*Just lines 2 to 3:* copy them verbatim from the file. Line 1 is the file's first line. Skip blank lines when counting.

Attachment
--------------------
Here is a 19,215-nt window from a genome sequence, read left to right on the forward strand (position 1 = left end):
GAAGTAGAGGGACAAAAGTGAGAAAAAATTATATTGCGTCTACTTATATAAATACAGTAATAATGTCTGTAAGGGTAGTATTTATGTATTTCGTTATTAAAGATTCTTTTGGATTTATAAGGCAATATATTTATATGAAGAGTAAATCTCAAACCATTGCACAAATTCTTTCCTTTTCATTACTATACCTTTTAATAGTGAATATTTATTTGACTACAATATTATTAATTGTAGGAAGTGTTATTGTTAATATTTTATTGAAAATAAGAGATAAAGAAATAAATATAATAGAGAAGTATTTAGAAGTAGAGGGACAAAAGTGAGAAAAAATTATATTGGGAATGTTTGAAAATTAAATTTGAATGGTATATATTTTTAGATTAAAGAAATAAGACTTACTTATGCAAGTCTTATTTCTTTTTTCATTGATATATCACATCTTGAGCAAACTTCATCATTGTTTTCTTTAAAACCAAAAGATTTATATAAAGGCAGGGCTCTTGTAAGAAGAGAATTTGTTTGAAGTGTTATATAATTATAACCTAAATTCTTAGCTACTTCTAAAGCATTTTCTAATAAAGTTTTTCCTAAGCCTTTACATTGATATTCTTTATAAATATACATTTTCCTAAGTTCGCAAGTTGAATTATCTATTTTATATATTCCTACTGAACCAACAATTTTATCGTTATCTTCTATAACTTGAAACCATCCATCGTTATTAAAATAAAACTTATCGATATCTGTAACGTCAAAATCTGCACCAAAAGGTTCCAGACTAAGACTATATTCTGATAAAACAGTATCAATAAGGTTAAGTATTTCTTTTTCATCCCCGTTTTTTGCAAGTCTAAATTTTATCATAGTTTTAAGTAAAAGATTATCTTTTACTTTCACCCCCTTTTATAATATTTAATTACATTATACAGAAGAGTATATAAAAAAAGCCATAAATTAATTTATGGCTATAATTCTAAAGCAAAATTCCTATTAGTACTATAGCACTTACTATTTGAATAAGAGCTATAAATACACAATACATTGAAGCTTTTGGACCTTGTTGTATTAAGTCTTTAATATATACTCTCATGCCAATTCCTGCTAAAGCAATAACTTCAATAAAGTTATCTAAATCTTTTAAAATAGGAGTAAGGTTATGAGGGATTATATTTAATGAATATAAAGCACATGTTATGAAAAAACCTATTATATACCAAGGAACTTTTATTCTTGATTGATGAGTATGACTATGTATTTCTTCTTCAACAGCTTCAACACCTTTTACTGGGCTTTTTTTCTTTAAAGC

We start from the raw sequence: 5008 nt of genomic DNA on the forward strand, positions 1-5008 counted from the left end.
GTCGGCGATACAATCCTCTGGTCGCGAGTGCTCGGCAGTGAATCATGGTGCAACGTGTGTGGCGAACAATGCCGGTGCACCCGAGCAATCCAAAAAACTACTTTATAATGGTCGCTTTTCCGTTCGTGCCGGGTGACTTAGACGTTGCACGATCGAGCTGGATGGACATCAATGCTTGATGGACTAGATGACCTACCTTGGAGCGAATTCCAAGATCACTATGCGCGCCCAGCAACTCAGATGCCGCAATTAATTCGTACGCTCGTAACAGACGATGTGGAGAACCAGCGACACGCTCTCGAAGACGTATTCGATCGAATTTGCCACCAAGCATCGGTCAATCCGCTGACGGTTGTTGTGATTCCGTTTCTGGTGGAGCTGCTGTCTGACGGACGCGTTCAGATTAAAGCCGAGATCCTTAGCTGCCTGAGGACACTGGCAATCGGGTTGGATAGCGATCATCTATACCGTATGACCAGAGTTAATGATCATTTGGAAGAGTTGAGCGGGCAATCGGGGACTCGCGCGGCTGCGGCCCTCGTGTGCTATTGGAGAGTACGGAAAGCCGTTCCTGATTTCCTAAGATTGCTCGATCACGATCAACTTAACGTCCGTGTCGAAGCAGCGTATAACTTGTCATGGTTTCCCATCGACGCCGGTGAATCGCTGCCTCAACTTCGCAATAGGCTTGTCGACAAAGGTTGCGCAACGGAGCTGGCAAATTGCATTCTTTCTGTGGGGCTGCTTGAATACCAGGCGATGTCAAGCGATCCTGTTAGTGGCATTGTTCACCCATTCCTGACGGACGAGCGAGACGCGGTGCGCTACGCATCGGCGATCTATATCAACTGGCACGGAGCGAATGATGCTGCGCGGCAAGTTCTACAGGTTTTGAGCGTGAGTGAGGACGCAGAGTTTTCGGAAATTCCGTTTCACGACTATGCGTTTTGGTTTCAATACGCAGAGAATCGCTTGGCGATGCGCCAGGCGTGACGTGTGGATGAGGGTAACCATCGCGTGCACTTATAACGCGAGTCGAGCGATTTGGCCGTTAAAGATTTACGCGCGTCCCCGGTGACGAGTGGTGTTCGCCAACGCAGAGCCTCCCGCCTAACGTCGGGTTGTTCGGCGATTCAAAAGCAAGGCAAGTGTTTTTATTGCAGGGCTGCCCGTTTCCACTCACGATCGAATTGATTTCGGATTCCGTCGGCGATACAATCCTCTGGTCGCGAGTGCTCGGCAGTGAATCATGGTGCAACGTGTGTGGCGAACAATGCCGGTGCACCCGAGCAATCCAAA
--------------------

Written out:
GAAGTAGAGGGACAAAAGTGAGAAAAAATTATATTGCGTCTACTTATATAAATACAGTAATAATGTCTGTAAGGGTAGTATTTATGTATTTCGTTATTAAAGATTCTTTTGGATTTATAAGGCAATATATTTATATGAAGAGTAAATCTCAAACCATTGCACAAATTCTTTCCTTTTCATTACTATACCTTTTAATAGTGAATATTTATTTGACTACAATATTATTAATTGTAGGAAGTGTTATTGTTAATATTTTATTGAAAATAAGAGATAAAGAAATAAATATAATAGAGAAGTATTTAGAAGTAGAGGGACAAAAGTGAGAAAAAATTATATTGGGAATGTTTGAAAATTAAATTTGAATGGTATATATTTTTAGATTAAAGAAATAAGACTTACTTATGCAAGTCTTATTTCTTTTTTCATTGATATATCACATCTTGAGCAAACTTCATCATTGTTTTCTTTAAAACCAAAAGATTTATATAAAGGCAGGGCTCTTGTAAGAAGAGAATTTGTTTGAAGTGTTATATAATTATAACCTAAATTCTTAGCTACTTCTAAAGCATTTTCTAATAAAGTTTTTCCTAAGCCTTTACATTGATATTCTTTATAAATATACATTTTCCTAAGTTCGCAAGTTGAATTATCTATTTTATATATTCCTACTGAACCAACAATTTTATCGTTATCTTCTATAACTTGAAACCATCCATCGTTATTAAAATAAAACTTATCGATATCTGTAACGTCAAAATCTGCACCAAAAGGTTCCAGACTAAGACTATATTCTGATAAAACAGTATCAATAAGGTTAAGTATTTCTTTTTCATCCCCGTTTTTTGCAAGTCTAAATTTTATCATAGTTTTAAGTAAAAGATTATCTTTTACTTTCACCCCCTTTTATAATATTTAATTACATTATACAGAAGAGTATATAAAAAAAGCCATAAATTAATTTATGGCTATAATTCTAAAGCAAAATTCCTATTAGTACTATAGCACTTACTATTTGAATAAGAGCTATAAATACACAATACATTGAAGCTTTTGGACCTTGTTGTATTAAGTCTTTAATATATACTCTCATGCCAATTCCTGCTAAAGCAATAACTTCAATAAAGTTATCTAAATCTTTTAAAATAGGAGTAAGGTTATGAGGGATTATATTTAATGAATATAAAGCACATGTTATGAAAAAACCTATTATATACCAAGGAACTTTTATTCTTGATTGATGAGTATGACTATGTATTTCTTCTTCAACAGCTTCAACACCTTTTACTGGGCTTTTTTTCTTTAAAGC

We start from the raw sequence: 5008 nt of genomic DNA on the forward strand, positions 1-5008 counted from the left end.